Natasha Rogen is a Product Manager at Topology Eyewear, and also happens to be a Product School alumna. Recently she shared her experience as a student with us and talked about how it prepared her for her flourishing career.
“I started my career as the only member of the Customer Experience team for a small startup. They were a team of 14 when I joined, crafting custom eyewear with the fit parameters derived from machine learning models and the iPhone’s depth sensor. All orders are placed through the app and made in our office in the Mission. My favorite part of that was being able to help package the final pairs of glasses — it was fantastic to see the final product customers will get to love for years to come.
I developed my desire to help the customer and create a truly amazing product after speaking to all of the customers who put their faith in our process. Product School helped me realize how valuable a skill that really is. Through the exercises in class, I was able to start refining my experiences into concrete ideas that could improve our product.”
She also touched on the job selection process, a serious consideration for anyone thinking about investing in a certification.
“I was able to move into a PM position at my company from the Customer Experience position, which was a strong motivating factor in taking the course. Though I was always interested in doing product work, watching the team grow made it clear how necessary it was to have a product person — we didn’t have one before I transitioned into the role.”
This is not an uncommon phenomenon, to have the importance of Product Management roles be so critically misunderstood and underused, even by companies whose focus is to build products! Thankfully, the culture is shifting towards realising the need for knowledgeable product people.
The Product School Experience
One of the things we pride ourselves on the most is the quality of our instructors, a quality which was absolutely reflected in Natasha’s experience.
“My instructor was incredible, she has offered to be my mentor and she has always been available to answer all my questions. She has over 20 years of experience in product roles, spanning all types of companies and teams. The stories she’s shared about prepared me to start working closer with my team.”
But that’s not the only trick we have up our sleeve. The diversity and size of our community, the passion of worldwide community organizers, and the enthusiasm our students bring to their classes are all boons. So what does this mean for the classes themselves?
“I was surprised by how engaging and fun the class was. My peers came from a variety of industries and backgrounds, and we were all excited to come to class each week. I credit our instructor, Maureen, for creating a positive and welcoming class environment. I really enjoyed getting to know my classmates and am happy to cheer them on!”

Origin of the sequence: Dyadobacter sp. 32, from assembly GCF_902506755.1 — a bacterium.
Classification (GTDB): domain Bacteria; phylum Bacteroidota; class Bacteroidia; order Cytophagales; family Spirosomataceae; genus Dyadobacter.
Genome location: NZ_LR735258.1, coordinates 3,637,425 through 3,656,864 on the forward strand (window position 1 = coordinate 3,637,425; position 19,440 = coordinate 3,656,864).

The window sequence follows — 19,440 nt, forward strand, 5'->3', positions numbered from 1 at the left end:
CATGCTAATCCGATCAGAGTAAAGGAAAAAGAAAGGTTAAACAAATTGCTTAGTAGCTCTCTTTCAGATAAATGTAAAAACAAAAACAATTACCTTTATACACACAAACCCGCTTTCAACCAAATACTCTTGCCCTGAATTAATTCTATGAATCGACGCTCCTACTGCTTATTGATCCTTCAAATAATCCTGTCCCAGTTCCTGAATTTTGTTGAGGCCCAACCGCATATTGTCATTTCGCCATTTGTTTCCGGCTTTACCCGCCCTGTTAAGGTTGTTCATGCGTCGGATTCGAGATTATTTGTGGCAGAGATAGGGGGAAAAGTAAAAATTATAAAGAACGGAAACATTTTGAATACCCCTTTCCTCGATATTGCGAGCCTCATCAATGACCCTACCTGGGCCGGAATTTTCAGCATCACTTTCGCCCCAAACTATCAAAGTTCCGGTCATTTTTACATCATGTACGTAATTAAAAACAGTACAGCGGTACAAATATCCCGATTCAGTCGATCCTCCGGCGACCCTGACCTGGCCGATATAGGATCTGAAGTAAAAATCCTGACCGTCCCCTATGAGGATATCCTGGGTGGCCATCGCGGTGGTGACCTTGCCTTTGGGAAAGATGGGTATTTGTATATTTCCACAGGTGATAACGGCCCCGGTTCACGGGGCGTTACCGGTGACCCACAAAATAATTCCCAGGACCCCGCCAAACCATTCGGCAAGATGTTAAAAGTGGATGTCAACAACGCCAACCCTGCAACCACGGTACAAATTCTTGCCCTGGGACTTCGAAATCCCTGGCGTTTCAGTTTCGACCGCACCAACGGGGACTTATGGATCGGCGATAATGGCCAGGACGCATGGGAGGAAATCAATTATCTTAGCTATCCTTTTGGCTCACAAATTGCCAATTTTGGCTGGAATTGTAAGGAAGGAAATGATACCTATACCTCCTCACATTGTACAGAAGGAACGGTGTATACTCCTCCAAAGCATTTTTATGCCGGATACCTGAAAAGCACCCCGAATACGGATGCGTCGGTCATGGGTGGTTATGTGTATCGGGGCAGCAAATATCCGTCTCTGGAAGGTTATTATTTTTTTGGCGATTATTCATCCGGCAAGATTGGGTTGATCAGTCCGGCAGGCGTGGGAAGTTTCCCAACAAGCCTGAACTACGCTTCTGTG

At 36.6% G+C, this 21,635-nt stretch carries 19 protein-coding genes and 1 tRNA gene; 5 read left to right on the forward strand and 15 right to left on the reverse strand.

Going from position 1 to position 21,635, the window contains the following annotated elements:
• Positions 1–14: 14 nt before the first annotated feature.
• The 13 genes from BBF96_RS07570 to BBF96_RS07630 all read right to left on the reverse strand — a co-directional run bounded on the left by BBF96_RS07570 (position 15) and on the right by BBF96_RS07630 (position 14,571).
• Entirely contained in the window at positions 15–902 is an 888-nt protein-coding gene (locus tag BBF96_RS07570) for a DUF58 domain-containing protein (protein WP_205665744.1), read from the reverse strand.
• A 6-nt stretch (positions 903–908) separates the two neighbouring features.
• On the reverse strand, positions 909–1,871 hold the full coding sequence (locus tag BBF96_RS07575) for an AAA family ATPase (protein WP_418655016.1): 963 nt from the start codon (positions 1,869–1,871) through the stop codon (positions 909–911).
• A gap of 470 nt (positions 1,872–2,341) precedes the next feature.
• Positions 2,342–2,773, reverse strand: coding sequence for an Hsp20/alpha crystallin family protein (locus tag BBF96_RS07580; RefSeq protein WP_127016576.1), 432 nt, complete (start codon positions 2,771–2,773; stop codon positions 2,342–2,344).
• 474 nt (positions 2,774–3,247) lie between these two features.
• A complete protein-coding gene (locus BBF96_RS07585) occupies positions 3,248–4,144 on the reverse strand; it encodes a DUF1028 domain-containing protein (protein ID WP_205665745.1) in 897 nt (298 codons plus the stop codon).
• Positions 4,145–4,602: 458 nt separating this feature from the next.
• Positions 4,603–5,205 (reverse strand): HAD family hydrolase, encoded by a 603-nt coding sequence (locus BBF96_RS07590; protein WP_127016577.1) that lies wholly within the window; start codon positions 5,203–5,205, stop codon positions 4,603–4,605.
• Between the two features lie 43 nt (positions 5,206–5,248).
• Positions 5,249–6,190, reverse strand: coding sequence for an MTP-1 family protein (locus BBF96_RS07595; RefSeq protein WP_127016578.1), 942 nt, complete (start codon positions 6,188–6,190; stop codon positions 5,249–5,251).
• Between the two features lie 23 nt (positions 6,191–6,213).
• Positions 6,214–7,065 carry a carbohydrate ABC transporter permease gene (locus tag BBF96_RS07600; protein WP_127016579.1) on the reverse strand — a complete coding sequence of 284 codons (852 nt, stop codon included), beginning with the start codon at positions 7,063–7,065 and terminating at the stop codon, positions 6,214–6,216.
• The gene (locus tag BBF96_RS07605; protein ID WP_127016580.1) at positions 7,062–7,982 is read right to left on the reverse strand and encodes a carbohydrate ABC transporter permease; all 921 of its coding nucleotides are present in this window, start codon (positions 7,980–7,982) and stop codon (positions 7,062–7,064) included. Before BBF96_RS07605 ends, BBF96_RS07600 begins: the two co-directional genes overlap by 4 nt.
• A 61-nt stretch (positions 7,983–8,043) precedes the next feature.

Specialised Course vs Formal Education?
There are a lot of online qualifications out there, plenty of them coming from specialised schools who claim to offer everything you need for a completely new career. Not only does this mean you have to do some serious research to ascertain quality (don’t worry, we have solid references!) but it also means that some students still prefer to choose formal education from a Brick-and-Mortar University.
In terms of Product Management, are such institutions equipped to educate the new generation of Product professionals?
“I think traditional universities lay a great foundation for entering the tech sector. I attended the University of San Francisco where I was able to take classes with inspiring teachers and have a great introduction to San Francisco. However, they are unfit to specialize in each role the tech sector demands, and that’s where programs like the Product School are so helpful.”
Perhaps things will change in the future as formal institutions start to recognize the need for specialist tech training.
“I think traditional universities programs are adapting to tech, though my experience was in the middle of San Francisco so I have a very different perspective than others. Current university programs don’t ignore it, they just aren’t focused on it especially at the undergraduate level.”
How to Thrive as a Student
- Have a clear timeline and understand what’s expected of you. This will help you to organise your time and prioritise tasks. When you know exactly what you need to do and when it needs to be done by, it’ll give you total control of your studies.
- Immerse yourself in the online community. Not only is this beneficial for your learning, but it’s a great way to start networking and will help to keep you motivated. Try our Slack community for starters.
- Build a study space. If you have a desk at home, try to set it up as your dedicated study area, or find a place to keep all of the materials you need together. That way when class is about to start, you won’t be running around trying to find that notebook!
And Natasha’s advice for being a Grade A student?